Of  all the words searched on google related to flooring, the number one  word is Laminate. Why is that? Is that really the most popular flooring  used in America today? It might be, but it might also be that there is a lot of confusion out there about what is actually laminate flooring.  Any kind of floor covering that is not carpet is typically referred to  as a “hard surface”. Hard surfaces include laminate, but also include  wood, tile, resilient flooring (ie. Vinyl), and luxury vinyl tile. And  even the wood category includes solid hardwood and engineered hardwood,  prefinished and sand and finish. With so much confusion about them all,  we have compiled a description of these different types of hard surfaces  so that you can decide which one is best for you.


Laminate flooring has the look and feel of real wood flooring without consisting of any actual “hard” wood.

It is made up generally of four layers. A  backing to protect the product from moisture, a medium or high density  fiberboard that provides the basic structure of the product, the design  layer, which is a picture of the “wood” it is intended to look like, and  a wear layer. It is installed by clicking together the individual  pieces of laminate and is “floated” on the floor, meaning that it is not  glued or stapled to the sub-floor.

The pros to laminate are that it can be incredibly durable and resistant to scratches and scuffs that wood  is often susceptible to. It is also relatively easy to install and can mask some problem areas with a less than perfect subfloor.

It tends to cost less than a hardwood floor. The cons include the sound it can make because it is floating, and it requires more additional “transition” pieces to hide the required gap around the edges of the floor. Depending on the density of the core, it can be more or less susceptible to  moisture.

Engineered Hardwood

Engineered hardwood flooring is a thin layer of hard wood glued on top of several thin layers of a composite wood, usually glued together perpendicular to one another, making engineered wood more stable than a solid hardwood.

Engineered wood comes in every species of wood that you might find a solid hard wood. The pros to engineered wood include the stability which  makes it less likely to show gapping than a solid hard wood, and less susceptible to humidity in a home. It can tend to be less expensive than solid wood, and can be installed in a variety of different ways, lending itself to be installed in locations that solid wood can not.

The cons are that there are so many different levels of quality. The thicker engineered woods can be re-sanded, but the thinner ones can not.  It is more prone to “face checking” or tiny cracks in the face of the  wood, and are susceptible to water. While engineered wood and laminate have many similar features, engineered wood has real wood on top and can  be floated or glued or stapled down.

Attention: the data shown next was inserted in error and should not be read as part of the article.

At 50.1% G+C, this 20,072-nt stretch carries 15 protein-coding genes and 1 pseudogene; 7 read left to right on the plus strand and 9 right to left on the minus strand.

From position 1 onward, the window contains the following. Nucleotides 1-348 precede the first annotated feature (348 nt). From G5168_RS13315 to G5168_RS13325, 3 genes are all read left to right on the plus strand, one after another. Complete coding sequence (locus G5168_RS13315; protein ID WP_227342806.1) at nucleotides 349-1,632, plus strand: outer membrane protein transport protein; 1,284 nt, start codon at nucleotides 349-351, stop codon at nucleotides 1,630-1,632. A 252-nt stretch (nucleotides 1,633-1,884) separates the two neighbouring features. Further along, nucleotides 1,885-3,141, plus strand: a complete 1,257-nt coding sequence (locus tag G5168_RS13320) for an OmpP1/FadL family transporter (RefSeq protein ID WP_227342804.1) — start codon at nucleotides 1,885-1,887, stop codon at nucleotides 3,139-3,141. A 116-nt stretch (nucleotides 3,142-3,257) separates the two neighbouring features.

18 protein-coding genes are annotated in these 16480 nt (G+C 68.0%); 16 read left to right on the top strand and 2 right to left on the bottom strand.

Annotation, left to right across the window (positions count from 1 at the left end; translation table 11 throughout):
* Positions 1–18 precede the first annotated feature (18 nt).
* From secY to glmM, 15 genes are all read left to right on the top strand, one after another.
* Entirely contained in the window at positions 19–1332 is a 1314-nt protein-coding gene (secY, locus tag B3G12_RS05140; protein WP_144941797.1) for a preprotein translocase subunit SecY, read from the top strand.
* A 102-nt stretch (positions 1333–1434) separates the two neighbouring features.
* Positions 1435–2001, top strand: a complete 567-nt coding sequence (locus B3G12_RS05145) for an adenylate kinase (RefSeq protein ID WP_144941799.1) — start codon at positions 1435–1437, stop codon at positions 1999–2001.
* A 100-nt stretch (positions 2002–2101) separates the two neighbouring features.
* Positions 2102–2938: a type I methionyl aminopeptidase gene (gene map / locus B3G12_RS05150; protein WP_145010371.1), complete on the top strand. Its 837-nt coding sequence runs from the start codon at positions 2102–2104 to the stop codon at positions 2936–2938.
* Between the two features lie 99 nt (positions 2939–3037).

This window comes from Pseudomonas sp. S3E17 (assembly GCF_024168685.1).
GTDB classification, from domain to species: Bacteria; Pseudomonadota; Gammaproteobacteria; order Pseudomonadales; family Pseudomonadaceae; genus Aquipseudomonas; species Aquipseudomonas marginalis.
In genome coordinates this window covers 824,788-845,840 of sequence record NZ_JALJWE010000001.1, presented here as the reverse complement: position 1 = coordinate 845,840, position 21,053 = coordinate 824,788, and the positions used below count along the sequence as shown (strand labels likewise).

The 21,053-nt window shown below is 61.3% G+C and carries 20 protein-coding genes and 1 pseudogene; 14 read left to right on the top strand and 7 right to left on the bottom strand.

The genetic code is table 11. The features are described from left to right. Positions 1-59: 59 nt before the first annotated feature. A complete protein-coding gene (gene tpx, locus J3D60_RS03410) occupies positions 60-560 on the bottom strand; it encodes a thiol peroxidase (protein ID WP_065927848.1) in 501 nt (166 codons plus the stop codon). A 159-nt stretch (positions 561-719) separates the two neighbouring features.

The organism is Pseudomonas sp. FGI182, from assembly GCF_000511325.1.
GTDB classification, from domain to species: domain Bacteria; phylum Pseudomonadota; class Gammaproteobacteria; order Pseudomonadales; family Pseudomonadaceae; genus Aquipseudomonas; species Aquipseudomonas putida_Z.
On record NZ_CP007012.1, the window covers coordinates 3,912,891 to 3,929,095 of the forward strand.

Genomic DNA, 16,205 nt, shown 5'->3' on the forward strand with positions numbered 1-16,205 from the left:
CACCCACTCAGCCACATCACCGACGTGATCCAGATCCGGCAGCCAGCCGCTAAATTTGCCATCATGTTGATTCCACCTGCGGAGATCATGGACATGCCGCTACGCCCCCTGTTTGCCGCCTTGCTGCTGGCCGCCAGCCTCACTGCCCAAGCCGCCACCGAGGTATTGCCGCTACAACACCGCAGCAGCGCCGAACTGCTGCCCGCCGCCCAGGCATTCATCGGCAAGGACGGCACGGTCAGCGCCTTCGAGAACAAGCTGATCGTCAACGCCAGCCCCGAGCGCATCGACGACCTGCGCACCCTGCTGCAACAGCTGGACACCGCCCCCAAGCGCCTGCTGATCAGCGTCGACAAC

Luxury Vinyl Tile (LVT)

Luxury Vinyl Tile flooring is different from sheet vinyl and can closely  resemble real wood or tile for a fraction of the cost. Like laminate,  LVT consists of 4 layers, the vinyl backing, the vinyl color layer, the picture, and the urethane coating on top (WFCA).

It is different from laminate in that it is glued to the floor. It comes in a wide range of  looks and levels of quality and can be used both in residential and commercial settings. Some of the tile products can even be grouted to  give it more of a “true” tile look.

It’s pros are that it is  inexpensive, relatively easy to install, very water resistant and looks  amazing.

The biggest con is that the subfloor needs to be pretty flat and so underlay or preparing the sub-floor can increase the cost. It  also can have problems with denting or scratching when things are  rolled or dragged across it, but the products that have higher wear  layers can help with this.

Solid Core Vinyl Plank

This  is a relatively new product with the benefits of both laminate and vinyl. It is made of a solid vinyl core that is waterproof and has a locking system much like laminate so it “floats” on the floor.

Pros to this product are that it can be installed without an underlay much like laminate but is extremely water resistant so is great for bathrooms, laundry rooms and kitchens. It has all the best features of  laminate and vinyl.

The main con to this product is that it is a bit more expensive than vinyl, which can often be offset by not needing the underlayment.

A great new up and coming product. Hopefully you now have a better idea of which product is best for you and your  setting. There are so many different products out there and have varying  levels of quality which work in different settings. Call us and we can help you determine the most beneficial product for your individual  needs.